Just to add my +1 to this – there is very much a culture of top-down (even if “top” is self designated) rule-following in Wikipedia editing…
Could you say something about how “source” is being used here? Wikipedia is both openly accessible and openly sourced, but I’m not sure in which sense it is being used (this may be addressed later — apologies, I am commenting as I go)
[Open Educational Resources (OER)]
Again, should this concept be distinguished from OA (open access)? Usually, OERs refer to textbooks and other educational course materials, apart from openly accessible research work.
[Writing in 1999, Ed Ayers trumpeted the historical profession’s recovery of forgotten voices—of women, people of color, the poor—but said,” The great democratization of history over the past few decades has not been accompanied by a democratization of audience.”]
Another potential source here, specifically pertaining to “open” contexts Ulrich Herb’s note that open access was originally ‘portrayed in a romanticising way and was embedded in a conceptual ensemble of participation, democratisation, digital commons and equality’ – Herb, Ulrich. 2018. “Open Access And Symbolic Gift Giving.” In Open Divide: Critical Studies on Open Access, edited by Joachim Schöpfel and Ulrich Herb, 69–81. Sacramento, CA: Library Juice Press. https://doi.org/10.5281/zenodo.1206377., p. 69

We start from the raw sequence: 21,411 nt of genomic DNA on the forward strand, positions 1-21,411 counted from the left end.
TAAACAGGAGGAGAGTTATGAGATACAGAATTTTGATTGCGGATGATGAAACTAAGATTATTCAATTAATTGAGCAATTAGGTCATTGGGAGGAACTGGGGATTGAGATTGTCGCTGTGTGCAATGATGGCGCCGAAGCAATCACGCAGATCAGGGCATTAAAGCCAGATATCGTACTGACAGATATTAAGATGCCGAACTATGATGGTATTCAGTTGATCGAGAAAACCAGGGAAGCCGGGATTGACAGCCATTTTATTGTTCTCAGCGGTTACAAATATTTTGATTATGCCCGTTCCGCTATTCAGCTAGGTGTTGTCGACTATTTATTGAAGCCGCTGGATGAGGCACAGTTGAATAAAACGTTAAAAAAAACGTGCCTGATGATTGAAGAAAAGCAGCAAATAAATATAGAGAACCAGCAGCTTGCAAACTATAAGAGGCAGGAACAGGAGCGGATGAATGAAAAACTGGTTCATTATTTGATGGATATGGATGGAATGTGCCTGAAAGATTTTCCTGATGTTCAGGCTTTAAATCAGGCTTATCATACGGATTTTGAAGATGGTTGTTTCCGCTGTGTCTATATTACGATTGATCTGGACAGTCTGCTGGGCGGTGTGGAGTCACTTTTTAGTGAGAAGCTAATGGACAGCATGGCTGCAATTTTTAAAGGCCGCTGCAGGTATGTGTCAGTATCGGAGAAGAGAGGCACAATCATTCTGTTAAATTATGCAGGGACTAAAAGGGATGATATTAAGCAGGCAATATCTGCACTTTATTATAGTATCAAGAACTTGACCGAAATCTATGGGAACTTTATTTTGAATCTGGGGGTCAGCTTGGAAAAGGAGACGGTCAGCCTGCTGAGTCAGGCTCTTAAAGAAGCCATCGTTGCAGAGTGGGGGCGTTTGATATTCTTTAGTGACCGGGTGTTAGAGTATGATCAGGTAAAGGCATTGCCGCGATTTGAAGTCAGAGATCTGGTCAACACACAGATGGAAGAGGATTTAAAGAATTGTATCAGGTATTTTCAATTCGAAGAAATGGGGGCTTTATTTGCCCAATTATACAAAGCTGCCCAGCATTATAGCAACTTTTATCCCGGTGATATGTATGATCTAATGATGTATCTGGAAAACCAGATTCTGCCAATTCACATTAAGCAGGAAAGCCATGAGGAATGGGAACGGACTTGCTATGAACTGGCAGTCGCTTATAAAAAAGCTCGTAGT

This seems the odd one out in this list as it’s not clear whether you mean tokenized word lists parsed in python or the list of standard constants use in parse trees. If you just want a standard “something with python” reference, why not do something like “python bytecode”?